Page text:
Hospitality

Hospitality is the relationship between guest and host, or the act or practice of being hospitable. Specifically, this includes the reception and entertainment of guests, visitors, or strangers, resorts, membership clubs, conventions, attractions, special events, and other services for travelers and tourists.

SourcedEdit

  • Now this was the sin of your sister Sodom: She and her daughters were arrogant, overfed and unconcerned; they did not help the poor and needy. They were haughty and did detestable things before me. Therefore I did away with them as you have seen.
  • And whosoever shall not receive you, nor hear your words, when ye depart out of that house or city, shake off the dust of your feet. Verily I say unto you, It shall be more tolerable for the land of Sodom and Gomorrah in the day of judgment, than for that city.
  • So saying, with despatchful looks in haste
    She turns, on hospitable thoughts intent.
  • My master is of churlish disposition
    And little recks to find the way to heaven
    By doing deeds of hospitality.
  • I am your host;
    With robbers' hands my hospitable favours
    You should not ruffle thus.
  • I charge thee, invite them all: let in the tide
    Of knaves once more; my cook and I'll provide.

Hoyt's New Cyclopedia Of Practical QuotationsEdit

Quotes reported in Hoyt's New Cyclopedia Of Practical Quotations (1922), p. 379-80.
  • When friends are at your hearthside met,
    Sweet courtesy has done its most
    If you have made each guest forget
    That he himself is not the host.
  • If my best wines mislike thy taste,
    And my best service win thy frown,
    Then tarry not, I bid thee haste;
    There's many another Inn in town.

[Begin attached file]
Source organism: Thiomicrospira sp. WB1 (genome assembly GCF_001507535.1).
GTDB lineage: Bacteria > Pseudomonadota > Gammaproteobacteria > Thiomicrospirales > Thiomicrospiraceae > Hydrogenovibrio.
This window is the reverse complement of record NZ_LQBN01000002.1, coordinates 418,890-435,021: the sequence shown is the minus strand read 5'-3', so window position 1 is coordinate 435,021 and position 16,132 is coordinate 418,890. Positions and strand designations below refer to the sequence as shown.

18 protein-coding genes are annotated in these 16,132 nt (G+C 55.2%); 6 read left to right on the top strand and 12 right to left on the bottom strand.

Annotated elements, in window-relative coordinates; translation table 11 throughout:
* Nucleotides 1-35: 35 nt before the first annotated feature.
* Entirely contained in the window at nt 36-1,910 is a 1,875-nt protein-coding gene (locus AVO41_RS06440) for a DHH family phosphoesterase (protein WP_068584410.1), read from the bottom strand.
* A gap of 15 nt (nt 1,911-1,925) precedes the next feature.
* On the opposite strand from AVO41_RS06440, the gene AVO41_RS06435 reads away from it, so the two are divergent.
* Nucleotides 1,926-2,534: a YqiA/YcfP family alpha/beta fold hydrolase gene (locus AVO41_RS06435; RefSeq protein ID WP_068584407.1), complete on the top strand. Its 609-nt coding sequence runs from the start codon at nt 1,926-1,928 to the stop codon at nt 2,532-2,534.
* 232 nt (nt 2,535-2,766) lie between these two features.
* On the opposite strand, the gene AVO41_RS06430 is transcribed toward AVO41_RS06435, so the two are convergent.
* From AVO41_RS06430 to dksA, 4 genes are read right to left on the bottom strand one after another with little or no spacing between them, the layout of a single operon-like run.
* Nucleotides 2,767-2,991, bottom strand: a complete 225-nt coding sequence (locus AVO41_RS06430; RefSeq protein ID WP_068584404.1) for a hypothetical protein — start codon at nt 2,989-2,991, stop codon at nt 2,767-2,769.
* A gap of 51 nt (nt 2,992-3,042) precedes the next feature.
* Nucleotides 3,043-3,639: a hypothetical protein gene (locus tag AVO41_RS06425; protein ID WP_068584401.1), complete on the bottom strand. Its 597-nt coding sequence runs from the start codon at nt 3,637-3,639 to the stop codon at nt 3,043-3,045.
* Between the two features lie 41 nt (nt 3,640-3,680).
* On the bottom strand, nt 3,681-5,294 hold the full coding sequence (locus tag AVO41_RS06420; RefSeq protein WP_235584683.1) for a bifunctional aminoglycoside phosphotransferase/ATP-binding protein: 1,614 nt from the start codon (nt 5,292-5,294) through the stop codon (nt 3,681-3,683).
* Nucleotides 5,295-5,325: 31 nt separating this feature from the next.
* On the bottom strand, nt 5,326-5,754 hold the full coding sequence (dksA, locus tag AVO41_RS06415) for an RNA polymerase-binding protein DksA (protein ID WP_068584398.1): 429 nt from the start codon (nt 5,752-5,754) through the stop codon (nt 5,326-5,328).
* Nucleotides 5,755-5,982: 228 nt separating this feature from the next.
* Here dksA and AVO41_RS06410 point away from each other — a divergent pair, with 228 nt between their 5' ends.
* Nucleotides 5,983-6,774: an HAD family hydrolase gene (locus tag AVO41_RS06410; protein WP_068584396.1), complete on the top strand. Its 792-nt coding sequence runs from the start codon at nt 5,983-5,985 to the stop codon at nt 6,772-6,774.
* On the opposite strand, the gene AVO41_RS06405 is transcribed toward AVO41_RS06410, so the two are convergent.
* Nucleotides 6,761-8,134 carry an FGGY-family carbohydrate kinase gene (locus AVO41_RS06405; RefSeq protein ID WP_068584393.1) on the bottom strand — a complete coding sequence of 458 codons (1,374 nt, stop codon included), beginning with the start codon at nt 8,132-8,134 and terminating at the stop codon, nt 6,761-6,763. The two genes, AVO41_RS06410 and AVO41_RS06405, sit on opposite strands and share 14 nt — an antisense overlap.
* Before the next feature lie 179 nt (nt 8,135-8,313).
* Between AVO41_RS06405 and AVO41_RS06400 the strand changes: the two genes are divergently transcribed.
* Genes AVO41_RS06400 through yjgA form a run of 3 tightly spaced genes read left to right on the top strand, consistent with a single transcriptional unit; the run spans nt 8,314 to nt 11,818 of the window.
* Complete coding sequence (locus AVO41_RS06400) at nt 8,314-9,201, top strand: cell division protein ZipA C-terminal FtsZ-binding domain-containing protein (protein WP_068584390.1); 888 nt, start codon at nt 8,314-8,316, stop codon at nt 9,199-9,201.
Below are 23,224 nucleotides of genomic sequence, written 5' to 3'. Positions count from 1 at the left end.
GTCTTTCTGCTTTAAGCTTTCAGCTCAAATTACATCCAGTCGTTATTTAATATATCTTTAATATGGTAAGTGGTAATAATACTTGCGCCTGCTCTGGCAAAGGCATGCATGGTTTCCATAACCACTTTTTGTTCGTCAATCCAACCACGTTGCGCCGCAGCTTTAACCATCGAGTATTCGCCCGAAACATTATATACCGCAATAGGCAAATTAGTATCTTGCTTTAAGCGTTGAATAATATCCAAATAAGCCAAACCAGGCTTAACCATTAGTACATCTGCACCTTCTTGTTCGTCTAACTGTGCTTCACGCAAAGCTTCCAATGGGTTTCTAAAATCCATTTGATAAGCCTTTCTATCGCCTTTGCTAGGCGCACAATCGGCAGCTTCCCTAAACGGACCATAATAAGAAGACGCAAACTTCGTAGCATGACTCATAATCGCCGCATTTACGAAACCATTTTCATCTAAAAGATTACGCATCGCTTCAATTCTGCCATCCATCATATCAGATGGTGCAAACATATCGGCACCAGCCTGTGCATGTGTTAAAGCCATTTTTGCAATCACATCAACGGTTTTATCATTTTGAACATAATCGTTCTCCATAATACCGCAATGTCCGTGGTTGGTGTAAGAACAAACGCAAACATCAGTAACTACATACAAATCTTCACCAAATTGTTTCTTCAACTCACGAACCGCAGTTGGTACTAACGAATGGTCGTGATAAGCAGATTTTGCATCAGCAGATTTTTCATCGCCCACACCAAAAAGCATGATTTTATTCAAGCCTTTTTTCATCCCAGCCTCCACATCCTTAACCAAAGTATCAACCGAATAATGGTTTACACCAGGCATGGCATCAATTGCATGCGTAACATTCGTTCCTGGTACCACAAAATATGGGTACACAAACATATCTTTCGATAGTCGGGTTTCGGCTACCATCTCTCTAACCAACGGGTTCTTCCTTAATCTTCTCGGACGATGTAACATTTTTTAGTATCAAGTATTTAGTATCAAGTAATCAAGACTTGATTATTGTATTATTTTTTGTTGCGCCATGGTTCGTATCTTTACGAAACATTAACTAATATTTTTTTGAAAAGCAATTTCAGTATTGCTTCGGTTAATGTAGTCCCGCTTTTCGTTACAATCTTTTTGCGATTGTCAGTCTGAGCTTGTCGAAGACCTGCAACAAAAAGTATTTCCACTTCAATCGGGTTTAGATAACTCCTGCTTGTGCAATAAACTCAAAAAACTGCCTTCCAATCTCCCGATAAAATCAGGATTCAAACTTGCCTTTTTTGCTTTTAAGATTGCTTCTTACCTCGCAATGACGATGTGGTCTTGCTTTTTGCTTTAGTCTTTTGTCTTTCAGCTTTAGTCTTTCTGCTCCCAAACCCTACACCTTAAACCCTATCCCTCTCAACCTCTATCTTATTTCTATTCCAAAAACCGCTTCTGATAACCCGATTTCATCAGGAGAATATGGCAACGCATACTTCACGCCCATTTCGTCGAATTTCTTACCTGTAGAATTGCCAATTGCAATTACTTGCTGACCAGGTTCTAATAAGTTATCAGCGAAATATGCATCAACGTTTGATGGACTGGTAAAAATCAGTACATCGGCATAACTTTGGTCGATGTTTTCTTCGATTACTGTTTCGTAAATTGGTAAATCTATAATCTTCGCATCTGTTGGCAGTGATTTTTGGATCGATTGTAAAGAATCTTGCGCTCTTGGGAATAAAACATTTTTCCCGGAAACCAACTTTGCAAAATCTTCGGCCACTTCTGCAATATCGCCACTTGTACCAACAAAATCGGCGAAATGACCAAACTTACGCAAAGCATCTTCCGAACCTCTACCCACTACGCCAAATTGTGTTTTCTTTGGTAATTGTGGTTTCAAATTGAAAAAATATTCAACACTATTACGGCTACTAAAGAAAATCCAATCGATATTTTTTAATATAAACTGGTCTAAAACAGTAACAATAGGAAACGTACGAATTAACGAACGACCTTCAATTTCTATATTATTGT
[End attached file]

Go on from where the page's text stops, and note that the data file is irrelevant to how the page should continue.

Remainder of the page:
• There are hermit souls that live withdrawn
    In the place of their self-content;
    There are souls like stars that dwell apart,
    In a fellowless firmament;
    There are pioneer souls that blaze their paths
    Where highways never ran,—
    But let me live by the side of the road,
    And be a friend to man.
  • Let me live in my house by the side of the road,
    Where the race of men go by;
    They are good, they are bad; they are weak, they are strong.
    Wise, foolish.—so am I;
    Then why should I sit in the scorner's seat,
    Or hurl the cynic's ban?
    Let me live in my house by the side of the road,
    And be a friend to man.
  • He kept no Christmas-house for once a yeere,
    Each day his boards were fild with Lordly fare:
    He fed a rout of yeoman with his cheer,
    Nor was his bread and beefe kept in with care;
    His wine and beere to strangers were not spare,
    And yet beside to all that hunger greved,
    His gates were ope, and they were there relived.
  • Axylos, Teuthranos's son that dwelt in stablished Arisbe; a man of substance dear to his fellows; for his dwelling was by the road-side and he entertained all men.
    • Homer, The Iliad, Book VI, line 12. Lang's Trans.
  • True friendship's laws are by this rule express'd,
    Welcome the coming, speed the parting guest.
    • Homer, The Odyssey, Book XV, line 83. Pope's translation.
  • For 't is always fair weather
    When good fellows get together
    With a stein on the table and a good song ringing clear.
  • Oh that I had in the wilderness a lodging-place of wayfaring men!
    • Jeremiah, IX. 2.
  • Hospes nullus tam in amici hospitium diverti potest,
    Quin ubi triduum continuum fuerit jam odiosus siet.
    • No one can be so welcome a guest that he will not become an annoyance when he has stayed three continuous days in a friend's house.
    • Plautus, Miles Gloriosus, III. 3. 12.
  • For I, who hold sage Homer's rule the best,
    Welcome the coming, speed the going guest.
  • Given to hospitality.
    • Romans, XII. 13.
  • Ah me, why did they build my house by the road to the market town?
  • The lintel low enough to keep out pomp and pride;
    The threshold high enough to turn deceit aside;
    The doorband strong enough from robbers to defend;
    This door will open at a touch to welcome every friend.
  • A host in himself.
    • Wellington, of Lord John Russell. Related by Samuel Rogers (1839). Paraphrase of Homer's epithet of Ajax. See Alexander Pope's translation of Iliad, III. 293.

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Last modified on 13 April 2014, at 08:38